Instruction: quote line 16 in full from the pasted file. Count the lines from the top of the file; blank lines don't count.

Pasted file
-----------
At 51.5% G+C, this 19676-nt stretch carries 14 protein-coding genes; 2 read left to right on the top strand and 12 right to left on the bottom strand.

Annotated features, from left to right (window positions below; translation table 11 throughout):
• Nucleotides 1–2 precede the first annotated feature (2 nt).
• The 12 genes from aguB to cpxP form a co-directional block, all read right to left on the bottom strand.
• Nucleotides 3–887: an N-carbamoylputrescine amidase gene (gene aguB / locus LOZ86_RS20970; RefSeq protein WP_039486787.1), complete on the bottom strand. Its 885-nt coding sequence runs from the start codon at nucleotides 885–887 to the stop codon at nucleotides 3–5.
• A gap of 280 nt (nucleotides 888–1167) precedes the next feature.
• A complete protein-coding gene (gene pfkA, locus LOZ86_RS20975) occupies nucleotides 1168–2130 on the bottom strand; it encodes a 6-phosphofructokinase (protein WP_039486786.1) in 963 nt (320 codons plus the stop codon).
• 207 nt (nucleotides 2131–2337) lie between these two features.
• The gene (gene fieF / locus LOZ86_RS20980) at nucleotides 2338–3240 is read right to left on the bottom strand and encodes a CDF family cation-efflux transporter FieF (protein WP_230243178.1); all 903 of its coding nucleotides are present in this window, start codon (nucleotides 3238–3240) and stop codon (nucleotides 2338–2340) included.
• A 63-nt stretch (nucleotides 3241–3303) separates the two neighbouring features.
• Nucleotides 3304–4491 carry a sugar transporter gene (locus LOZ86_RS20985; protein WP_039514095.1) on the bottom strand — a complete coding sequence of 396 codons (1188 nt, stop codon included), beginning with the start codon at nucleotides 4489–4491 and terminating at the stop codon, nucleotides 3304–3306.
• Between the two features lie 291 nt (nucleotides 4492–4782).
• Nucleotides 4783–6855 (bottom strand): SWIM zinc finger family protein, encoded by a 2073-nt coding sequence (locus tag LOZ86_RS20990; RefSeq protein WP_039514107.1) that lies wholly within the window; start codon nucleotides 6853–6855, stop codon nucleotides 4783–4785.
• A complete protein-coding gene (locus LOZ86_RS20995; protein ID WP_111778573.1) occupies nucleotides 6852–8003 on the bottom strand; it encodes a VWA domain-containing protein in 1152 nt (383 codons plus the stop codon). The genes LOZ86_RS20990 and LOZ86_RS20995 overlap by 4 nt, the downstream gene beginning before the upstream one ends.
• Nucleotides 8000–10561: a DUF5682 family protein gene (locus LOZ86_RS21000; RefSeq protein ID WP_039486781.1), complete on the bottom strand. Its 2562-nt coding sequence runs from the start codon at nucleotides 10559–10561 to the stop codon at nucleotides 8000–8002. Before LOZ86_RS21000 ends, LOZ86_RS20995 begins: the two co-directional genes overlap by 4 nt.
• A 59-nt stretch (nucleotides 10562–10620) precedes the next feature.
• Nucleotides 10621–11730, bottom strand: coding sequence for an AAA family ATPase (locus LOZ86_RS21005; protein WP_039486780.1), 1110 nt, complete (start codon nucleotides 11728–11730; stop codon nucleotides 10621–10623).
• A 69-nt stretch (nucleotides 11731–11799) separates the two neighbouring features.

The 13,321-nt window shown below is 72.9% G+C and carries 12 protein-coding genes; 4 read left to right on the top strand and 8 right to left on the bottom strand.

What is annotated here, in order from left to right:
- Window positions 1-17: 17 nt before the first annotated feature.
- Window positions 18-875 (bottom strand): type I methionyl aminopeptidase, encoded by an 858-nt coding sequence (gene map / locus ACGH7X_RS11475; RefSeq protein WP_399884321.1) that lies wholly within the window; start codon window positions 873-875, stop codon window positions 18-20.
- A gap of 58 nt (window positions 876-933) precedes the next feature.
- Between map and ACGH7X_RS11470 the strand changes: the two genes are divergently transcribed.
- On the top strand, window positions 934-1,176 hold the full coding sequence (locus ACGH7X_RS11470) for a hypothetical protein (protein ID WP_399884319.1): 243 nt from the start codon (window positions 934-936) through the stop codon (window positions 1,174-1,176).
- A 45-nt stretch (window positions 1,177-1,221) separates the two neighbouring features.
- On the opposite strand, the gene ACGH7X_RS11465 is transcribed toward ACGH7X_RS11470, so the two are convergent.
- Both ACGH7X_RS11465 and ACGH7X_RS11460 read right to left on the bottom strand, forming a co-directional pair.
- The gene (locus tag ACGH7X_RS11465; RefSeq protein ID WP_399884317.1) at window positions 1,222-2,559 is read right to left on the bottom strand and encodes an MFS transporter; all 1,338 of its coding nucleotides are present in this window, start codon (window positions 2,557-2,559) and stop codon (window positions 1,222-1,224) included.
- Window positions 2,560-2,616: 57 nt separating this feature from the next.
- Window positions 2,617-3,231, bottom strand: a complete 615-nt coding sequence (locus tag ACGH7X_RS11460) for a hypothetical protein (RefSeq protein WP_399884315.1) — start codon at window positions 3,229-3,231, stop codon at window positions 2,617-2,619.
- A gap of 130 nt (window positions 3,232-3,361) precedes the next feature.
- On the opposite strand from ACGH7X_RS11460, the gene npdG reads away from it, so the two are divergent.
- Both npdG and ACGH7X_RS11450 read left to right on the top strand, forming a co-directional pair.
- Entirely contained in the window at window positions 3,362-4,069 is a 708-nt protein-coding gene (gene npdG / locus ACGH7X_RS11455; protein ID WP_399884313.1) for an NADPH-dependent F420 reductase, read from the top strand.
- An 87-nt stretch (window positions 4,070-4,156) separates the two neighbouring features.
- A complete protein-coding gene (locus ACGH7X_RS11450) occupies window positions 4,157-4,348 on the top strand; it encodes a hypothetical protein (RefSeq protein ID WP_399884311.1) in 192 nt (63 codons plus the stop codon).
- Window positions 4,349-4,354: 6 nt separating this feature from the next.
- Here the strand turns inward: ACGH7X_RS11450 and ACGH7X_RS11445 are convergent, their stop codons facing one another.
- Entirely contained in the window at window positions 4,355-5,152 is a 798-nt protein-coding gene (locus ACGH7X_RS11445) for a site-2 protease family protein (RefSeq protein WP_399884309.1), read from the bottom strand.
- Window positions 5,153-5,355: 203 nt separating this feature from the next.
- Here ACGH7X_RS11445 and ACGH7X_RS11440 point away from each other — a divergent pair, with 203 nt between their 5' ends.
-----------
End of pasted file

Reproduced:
• A 59-nt stretch (nucleotides 10562–10620) precedes the next feature.